Beauty in the Madness

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I stood in front of the greasy mirror in the bathroom, holding a little packet of petroleum jelly that the nurse had given me for my lips. I was in a psychiatric hospital, and like all hospitals it made my skin very dry. For some reason (an instinct deep inside of myself I’m sure), I applied more to my finger, turned my face, and patted just a touch on my cheekbones. I smiled. Hospital highlighter! It was the first time in several days that I felt a remnant of my true self emerge.

Let’s go back. Way back. And then I’ll tell you why makeup and all things beautiful help me cope with having bipolar disorder.

Story Time

When I was 5 years old, my mother sat me and my older brother down on the couch for a serious discussion. I remember that my brother sat on my mom’s right side and I sat on her left. I remember that my brother’s shirt was red. It must have been around dusk. Then she told us that our grandfather had died, and my brother began sobbing uncontrollably. I didn’t cry. I can still remember how I felt inside. Confused. I couldn’t comprehend it.

Many, many years later, we found out the truth. My grandfather had suffered from bipolar disorder, and he’d taken his own life. I don’t recall how old I was when my mother gently revealed the truth to us, but I couldn’t have been more than 13. Which, in retrospect, is funny to me, because it’s around that time that I began to show signs of something unusual in myself.

I didn’t recognize it though. I suffered from depression, often severe, throughout my childhood. I recall thinking of suicide when I was 10 years old, pacing back and forth in my room deciding whether or not I should take a bottle of Tylenol. At the same time, I had a rather manic personality. I was incredibly talkative and excitable. It was that grandfather of mine who once asked my mother whether I ever shut up. I was creative, and just a little off, and weirder than others. Fortunately, I also had great social skills and made friends easily, so I was never teased for my oddities. My friends would simply shake their heads and smile and say, “Rachelle, you are so weird.”

Maybe these were tiny hints of an illness brewing. Maybe they were just my personality. At this point, I believe the two are so intertwined that it’s useless to try to distinguish them. I am who I am.

I was 15 years old when I saw my first psychiatrist. He told me I had all the symptoms of bipolar disorder, but that he couldn’t diagnose me as such. (Now, as an adult, I’ve learned that most are cautious of diagnosing children and teenagers.) However, he still put me on two strong medications. And that started it all. I was pushed down the rabbit hole. I’ve been on so many medications, and seen so many psychiatrists, and therapists. From that moment, it’s never stopped.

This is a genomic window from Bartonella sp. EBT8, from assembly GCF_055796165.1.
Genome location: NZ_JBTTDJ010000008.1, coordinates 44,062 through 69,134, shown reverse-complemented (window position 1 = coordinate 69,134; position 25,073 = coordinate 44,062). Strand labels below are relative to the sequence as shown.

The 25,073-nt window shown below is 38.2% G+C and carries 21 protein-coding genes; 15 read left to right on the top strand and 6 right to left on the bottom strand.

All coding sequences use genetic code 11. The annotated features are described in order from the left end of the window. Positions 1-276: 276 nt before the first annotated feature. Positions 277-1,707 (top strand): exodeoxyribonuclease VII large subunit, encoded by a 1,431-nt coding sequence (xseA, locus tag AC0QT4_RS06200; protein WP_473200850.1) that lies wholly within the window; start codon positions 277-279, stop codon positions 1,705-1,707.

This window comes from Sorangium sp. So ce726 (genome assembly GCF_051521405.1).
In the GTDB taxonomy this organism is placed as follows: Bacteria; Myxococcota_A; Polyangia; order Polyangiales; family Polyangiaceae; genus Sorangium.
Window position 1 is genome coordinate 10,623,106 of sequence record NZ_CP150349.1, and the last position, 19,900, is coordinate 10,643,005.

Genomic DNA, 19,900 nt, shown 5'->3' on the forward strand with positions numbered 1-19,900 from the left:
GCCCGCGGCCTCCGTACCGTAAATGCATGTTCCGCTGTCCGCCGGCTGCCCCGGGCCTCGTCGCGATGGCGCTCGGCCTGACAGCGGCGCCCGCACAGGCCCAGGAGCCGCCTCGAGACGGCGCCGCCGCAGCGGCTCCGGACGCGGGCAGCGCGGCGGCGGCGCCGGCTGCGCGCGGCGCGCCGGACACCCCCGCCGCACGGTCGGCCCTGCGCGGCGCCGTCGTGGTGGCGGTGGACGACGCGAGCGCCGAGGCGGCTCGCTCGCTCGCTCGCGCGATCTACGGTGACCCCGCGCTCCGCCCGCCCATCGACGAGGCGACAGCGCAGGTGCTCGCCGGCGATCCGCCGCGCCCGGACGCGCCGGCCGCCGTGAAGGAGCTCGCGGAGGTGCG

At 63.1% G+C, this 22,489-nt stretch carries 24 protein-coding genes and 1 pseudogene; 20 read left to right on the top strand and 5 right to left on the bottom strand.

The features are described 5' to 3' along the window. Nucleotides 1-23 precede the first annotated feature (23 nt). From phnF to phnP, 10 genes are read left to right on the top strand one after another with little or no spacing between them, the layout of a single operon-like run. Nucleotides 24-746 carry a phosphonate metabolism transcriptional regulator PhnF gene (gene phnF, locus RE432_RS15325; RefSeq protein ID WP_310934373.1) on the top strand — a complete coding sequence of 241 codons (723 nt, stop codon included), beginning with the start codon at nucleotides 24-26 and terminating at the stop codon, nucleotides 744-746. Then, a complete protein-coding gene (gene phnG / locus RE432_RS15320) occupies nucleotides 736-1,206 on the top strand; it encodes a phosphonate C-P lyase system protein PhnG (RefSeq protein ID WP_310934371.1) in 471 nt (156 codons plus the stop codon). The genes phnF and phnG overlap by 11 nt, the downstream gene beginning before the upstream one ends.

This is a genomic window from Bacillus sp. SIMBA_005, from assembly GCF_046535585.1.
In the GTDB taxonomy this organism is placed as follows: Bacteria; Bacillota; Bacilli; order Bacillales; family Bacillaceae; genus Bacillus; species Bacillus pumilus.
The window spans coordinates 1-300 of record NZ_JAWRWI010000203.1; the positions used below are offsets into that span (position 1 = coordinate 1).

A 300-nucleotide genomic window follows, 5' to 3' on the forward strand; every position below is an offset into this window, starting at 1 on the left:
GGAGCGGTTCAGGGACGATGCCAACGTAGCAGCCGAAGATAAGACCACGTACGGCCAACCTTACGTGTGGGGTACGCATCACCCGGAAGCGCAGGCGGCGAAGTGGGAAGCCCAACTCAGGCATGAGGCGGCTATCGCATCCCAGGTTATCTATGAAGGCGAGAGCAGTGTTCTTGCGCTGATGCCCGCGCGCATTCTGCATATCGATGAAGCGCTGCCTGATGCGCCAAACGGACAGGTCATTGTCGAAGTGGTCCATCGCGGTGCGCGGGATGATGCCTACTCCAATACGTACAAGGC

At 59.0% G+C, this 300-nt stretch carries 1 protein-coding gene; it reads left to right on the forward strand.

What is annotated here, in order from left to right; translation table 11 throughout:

I’ll be 29 this month. I am still young. But mental illness can make you feel older. It makes you tired. More tired than I could ever express. I’ve reached a point of acceptance: this will be with me the rest of my life, no matter how much I wish it wasn’t. So, every day is a lesson in how to survive and be productive even when I’m severely ill.

I decided to share this personal post right now because it’s been a month since I posted. This is the reason why. I didn’t feel like I could buck up and get back to work on my usual stuff unless I expressed why I’ve been MIA. It’s been a difficult few weeks and I’ve barely been hanging on, unable to bring myself to write a makeup review or something I did with my hair. I just needed to get by. I’m doing better now, though not optimal, and I have to kick myself back into gear. Life must still be lived.

So, what does this have to do with this blog, with beauty, with makeup, with hair?

Back to my last hospitalization. After that rather silly “hospital highlighter” discovery, I tumbled back into a world I loved. Over the course of that 9 day hospital stay, I wrote pages and pages in my journal about my plans for a beauty blog, and a makeup line I could create, and the ways I could help other women feel beautiful. At last, I could see a future for myself outside of the hospital, out of the darkness. I saw an image of who I wanted to be, the things I was passionate about, and I clung to it like a lifeboat.

I lose myself in beautiful things. When you’re sick, it’s important to have things you can lose yourself in. You need a way to escape your own mind. Whatever that is. For me, it’s music – making it and listening to it. It’s old movies, preferably those starring Audrey Hepburn or Cary Grant. It’s a conversation with my best and dearest friend. It’s making short films with my little sister. It is also this.

When I was young, I loved the advertisements in magazines because I could just lay there on my carpet, which was being warmed by the sunlight, and gaze for several minutes at one aspect of the image. The sheen of the model’s skin, her elegant pose, the composition of the photograph.

Beauty is simple and easy. I don’t have many simple or easy things in my life. That’s why beautiful things help me cope with bipolar disorder.

I appreciate you reading this very personal post, and I look forward to being active again. I’ve been storing up a lot of ideas and I hope you’ll all appreciate the onslaught of posts coming your way! ❤

 

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